luckyOC

Delmarva Fishin' Reports - September 2020

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As always, this is the place for your reports... as little or as much detail as you care to share, with hopefully a good bit less focus posted on exact spots, times, and locations. Any and all word from the local waters welcome here, and "no fish" reports are welcome as well; always good to have gotten out there at least, wasn't it? 

;)

 


Another September has arrived!

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Well I'm supposed to be in canada right now fishing for muskie. Since they won't let me in I will be making lots of beach trips this fall! Hope everyone has a great fall season!

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I am very excited about this fall.  Been out every other Saturday (and it's a long drive for me) to get my casting and gear dialed in.  Heading out 9/14-15. Can't wait

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I am still waiting for the OSV to open to the state line before I bother going back down, to much of a circus at the moment.  I can't imagine the pressure the rangers will have to open it up for this weekend, curious to see how they handle it if the turtles haven't hatched yet.

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I think 2020 has been a pretty messed up year for everyone. I sure hope September will put some smiles on the faces of those fortunate enough to be on AI Surf Fishing for those Magnificent Reds . 

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"Temp" closure going on 3 weeks tomorrow.  Boy those nudist camps down at the state line must be having a really good time.

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Posted (edited) · Report post

no end date for the turtles hatching, we are past day 60, which is the normal incubation it appears.  NPS on social media.

·

Assateague Island National Seashore
On August 19, a partial OSV public use closure was installed at Km 20.5 to protect a loggerhead sea turtle nest that was nearing 60 days incubation, which was its most-likely hatch time. Two weeks have passed and there is still no hatch, so what’s going on?
Sea turtles dig a nest chamber, lay their eggs, cover them, and then leave them untended to be incubated under natural conditions. That’s why it’s impossible to predict the exact hatch date for sea turtle eggs. Hatch time depends on a series of highly variable external factors which influence the nest chamber temperature during incubation. These factors include air temperature (both the average over time and fluctuations), moisture levels from rainfall and overwash (ranging from slight dampness to full inundation), depth of the nest chamber which varies as sand either accumulates or is blown away, and sand grain size and texture.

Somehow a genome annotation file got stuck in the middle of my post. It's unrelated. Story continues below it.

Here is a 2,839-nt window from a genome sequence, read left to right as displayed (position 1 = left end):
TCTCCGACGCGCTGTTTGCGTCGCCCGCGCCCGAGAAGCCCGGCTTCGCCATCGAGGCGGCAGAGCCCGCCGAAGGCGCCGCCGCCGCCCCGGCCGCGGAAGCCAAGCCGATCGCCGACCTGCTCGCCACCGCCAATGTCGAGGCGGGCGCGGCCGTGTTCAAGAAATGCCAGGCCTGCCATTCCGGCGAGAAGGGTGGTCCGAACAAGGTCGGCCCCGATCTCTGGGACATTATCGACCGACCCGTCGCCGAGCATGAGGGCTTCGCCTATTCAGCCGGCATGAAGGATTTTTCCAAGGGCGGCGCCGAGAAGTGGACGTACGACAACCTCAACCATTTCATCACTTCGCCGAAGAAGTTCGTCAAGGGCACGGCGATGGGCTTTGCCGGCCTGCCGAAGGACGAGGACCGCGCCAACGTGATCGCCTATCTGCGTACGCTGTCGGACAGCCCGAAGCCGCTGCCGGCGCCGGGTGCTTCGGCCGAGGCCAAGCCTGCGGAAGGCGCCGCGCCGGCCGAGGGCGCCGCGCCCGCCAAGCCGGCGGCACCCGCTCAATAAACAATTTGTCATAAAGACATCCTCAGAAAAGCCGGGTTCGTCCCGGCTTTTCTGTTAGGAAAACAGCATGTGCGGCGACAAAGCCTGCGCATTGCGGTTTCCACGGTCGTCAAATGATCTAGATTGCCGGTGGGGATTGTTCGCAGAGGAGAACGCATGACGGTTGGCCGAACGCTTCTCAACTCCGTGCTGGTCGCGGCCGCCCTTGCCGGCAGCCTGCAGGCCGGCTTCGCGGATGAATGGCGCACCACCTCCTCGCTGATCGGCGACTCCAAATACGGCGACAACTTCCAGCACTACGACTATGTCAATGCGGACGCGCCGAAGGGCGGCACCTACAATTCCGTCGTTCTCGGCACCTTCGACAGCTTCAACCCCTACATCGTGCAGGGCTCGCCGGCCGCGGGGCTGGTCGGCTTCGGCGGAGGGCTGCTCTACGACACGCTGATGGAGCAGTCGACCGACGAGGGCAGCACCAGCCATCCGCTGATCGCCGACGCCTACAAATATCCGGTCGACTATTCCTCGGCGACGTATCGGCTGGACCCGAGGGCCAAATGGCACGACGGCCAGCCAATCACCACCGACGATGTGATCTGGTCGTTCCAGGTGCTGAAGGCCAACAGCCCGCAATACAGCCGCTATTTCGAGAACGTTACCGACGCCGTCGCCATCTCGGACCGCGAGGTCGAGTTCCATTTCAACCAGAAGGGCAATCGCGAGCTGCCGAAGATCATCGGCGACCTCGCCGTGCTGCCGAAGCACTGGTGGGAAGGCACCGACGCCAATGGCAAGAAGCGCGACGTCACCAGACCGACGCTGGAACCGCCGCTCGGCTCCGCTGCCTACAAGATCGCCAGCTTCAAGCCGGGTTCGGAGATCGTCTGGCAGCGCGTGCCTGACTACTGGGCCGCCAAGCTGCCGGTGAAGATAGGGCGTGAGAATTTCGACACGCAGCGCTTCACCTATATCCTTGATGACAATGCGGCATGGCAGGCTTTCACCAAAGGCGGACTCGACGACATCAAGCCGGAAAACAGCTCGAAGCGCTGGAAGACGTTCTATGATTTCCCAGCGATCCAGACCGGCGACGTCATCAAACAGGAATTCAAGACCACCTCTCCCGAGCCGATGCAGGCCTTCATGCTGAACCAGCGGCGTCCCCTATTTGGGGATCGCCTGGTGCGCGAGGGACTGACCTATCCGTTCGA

Because temperature plays such a large role in incubation time, it’s logical that the farther north a nest is laid, the longer the incubation time becomes. In Florida, sea turtle nests typically incubate for 45 to 55 days, while sea turtle nests in Virginia have incubated for no less than 60 days. Last summer was one of the hottest on record for our area, and our first sea turtle nest hatched around day 60. This summer has been nearly as hot on average as last summer, and so following consultation with experts, we expected our first nest to hatch somewhere around day 60.
Resource management staff are documenting the specifics that affect incubation time and will use that data to better inform management of sea turtle nests in the future. To begin seeing correlations between hatch time, temperature variations, and water levels for sea turtle nests in Maryland, we installed data loggers near each nest. These data loggers record sand temperature at nest chamber level, and water levels to document severity and duration of inundation events. The chart illustrates the temperature data up through day 60 from the first sea turtle nest in 2020, and the nest that hatched successfully at about 60 days in 2019. For the 2020 nest, what stands out is a spike in temperature at about day 20, and then approaching day 50, a drop in temperature. These data points correspond to increasing air temperatures in early July, and an overwash event in early August, which are the types of events that can influence incubation time. (Text and graph: Allison Turner and Tami Pearl)
 
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Edited by luckyOC

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